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Italy11 October 2002

Broadcast making fun of Berlusconi is censored

Reporters Without Borders today deplored the banning by the state-owned RAI broadcasting network of a special edition of the satirical programme "Blob" focusing on Italian prime minister Silvio Berlusconi and said it was a deliberate attempt to bring the state-owned TV station to heel.

"Banning a quality satirical programme such as Blob because it criticises the prime minister too often is censorship plain and simple," said Reporters Without Borders secretary-general Robert Ménard in a letter to RAI 3 director-general Agostino Saccà. "This episode further tarnishes the image of Italy, which is already the only country in the European Union where media diversity is under threat.

"We urge you to reverse this decision and allow the programme to be broadcast," he said.

Saccà refused to allow the third in a Blob series on Berlusconi to go out, saying that four 40-minute broadcasts devoted to the prime minister in the space of a week was "perhaps a bit much." It was not censorship, he said, but "just a discussion" he had had with the head of RAI 3 director Paolo Ruffini.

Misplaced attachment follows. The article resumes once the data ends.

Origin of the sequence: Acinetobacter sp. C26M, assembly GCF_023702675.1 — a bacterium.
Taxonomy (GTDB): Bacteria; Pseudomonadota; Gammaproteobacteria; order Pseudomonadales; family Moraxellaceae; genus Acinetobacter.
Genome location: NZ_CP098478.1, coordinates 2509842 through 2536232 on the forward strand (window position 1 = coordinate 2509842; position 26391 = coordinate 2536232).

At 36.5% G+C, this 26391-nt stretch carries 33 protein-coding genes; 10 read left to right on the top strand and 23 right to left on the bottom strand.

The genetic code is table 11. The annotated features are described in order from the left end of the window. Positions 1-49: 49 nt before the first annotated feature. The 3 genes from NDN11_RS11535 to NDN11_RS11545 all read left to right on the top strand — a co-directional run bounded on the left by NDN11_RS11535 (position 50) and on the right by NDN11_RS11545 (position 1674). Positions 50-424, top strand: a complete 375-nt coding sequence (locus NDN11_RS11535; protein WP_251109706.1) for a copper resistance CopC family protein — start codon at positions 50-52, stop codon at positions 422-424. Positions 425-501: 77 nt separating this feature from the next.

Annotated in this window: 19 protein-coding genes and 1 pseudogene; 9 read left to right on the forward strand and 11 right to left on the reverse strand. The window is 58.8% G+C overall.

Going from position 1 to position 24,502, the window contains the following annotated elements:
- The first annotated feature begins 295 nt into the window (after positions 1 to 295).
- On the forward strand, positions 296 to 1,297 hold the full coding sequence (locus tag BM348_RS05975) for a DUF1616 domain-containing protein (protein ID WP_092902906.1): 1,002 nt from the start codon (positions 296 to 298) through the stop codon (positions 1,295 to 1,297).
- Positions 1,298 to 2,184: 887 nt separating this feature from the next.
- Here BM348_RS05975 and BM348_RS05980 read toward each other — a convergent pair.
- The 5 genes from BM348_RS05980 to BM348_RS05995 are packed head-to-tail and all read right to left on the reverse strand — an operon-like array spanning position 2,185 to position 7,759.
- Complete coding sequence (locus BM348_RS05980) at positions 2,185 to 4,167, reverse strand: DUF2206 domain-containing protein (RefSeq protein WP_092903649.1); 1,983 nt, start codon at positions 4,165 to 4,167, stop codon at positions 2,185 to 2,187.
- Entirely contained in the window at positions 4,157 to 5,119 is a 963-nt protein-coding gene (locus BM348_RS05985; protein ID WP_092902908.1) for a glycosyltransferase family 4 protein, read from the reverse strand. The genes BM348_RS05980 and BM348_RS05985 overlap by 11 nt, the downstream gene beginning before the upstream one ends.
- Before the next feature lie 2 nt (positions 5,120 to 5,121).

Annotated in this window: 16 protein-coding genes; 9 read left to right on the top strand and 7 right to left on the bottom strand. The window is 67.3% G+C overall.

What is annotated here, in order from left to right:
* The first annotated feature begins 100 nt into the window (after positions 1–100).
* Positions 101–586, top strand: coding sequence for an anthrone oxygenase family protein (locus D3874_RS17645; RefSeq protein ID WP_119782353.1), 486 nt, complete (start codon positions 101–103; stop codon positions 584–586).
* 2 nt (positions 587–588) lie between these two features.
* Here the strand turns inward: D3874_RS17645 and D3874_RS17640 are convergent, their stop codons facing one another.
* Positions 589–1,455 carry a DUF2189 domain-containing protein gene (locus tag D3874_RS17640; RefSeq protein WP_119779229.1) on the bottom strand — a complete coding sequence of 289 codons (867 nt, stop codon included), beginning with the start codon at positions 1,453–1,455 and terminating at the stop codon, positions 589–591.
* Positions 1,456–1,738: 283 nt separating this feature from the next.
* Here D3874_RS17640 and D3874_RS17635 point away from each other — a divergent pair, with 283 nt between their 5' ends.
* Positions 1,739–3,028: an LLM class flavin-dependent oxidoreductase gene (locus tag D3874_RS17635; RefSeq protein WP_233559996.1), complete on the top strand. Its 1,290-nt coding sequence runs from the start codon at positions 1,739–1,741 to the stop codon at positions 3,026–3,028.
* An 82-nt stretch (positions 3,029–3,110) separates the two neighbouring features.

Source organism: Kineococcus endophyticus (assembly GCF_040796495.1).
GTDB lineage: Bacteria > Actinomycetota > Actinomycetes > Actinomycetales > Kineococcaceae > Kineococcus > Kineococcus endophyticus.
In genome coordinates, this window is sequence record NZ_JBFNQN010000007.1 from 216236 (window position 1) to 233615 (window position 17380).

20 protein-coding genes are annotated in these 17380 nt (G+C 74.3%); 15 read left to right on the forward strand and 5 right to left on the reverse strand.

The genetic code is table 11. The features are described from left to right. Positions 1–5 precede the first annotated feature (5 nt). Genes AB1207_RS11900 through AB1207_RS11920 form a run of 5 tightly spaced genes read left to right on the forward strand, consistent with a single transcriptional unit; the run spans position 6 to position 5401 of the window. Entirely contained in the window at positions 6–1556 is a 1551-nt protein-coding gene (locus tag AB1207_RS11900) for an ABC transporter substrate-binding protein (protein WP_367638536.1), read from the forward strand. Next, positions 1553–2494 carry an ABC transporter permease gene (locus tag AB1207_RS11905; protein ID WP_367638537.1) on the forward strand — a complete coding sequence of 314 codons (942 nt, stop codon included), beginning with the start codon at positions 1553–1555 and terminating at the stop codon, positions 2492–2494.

The programme, called "Berlusconi Against Everyone" and due to be broadcast on 8 October, focused on the prime minister’s mannerisms during press conferences and major political broadcasts. The programme comprises a montage of existing film clips, shown without comment.

The chief editor of Blob, Enrico Ghezzi, said the RAI chiefs had not seen the programme before banning it. "It’s rather shocking to pre-censor a programme that is just made up of film clips that have already been broadcast," he said. "They acted as if they thought the pictures of Berlusconi were in themselves a criticism."

The political shows of opposition journalists Michele Santoro ("Sciuscià") and Enzo Biagi ("Il Fatto") were dropped earlier this year from RAI’s new programme schedule after Berlusconi had harshly criticised them.

Reporters Without Borders denounced this move against programmes that were especially critical of the government. It notes that the three RAI channels play a key role in maintaining broadcasting diversity in Italy while Berlusconi controls Mediaset, that runs the country’s three main privately-owned national TV stations.




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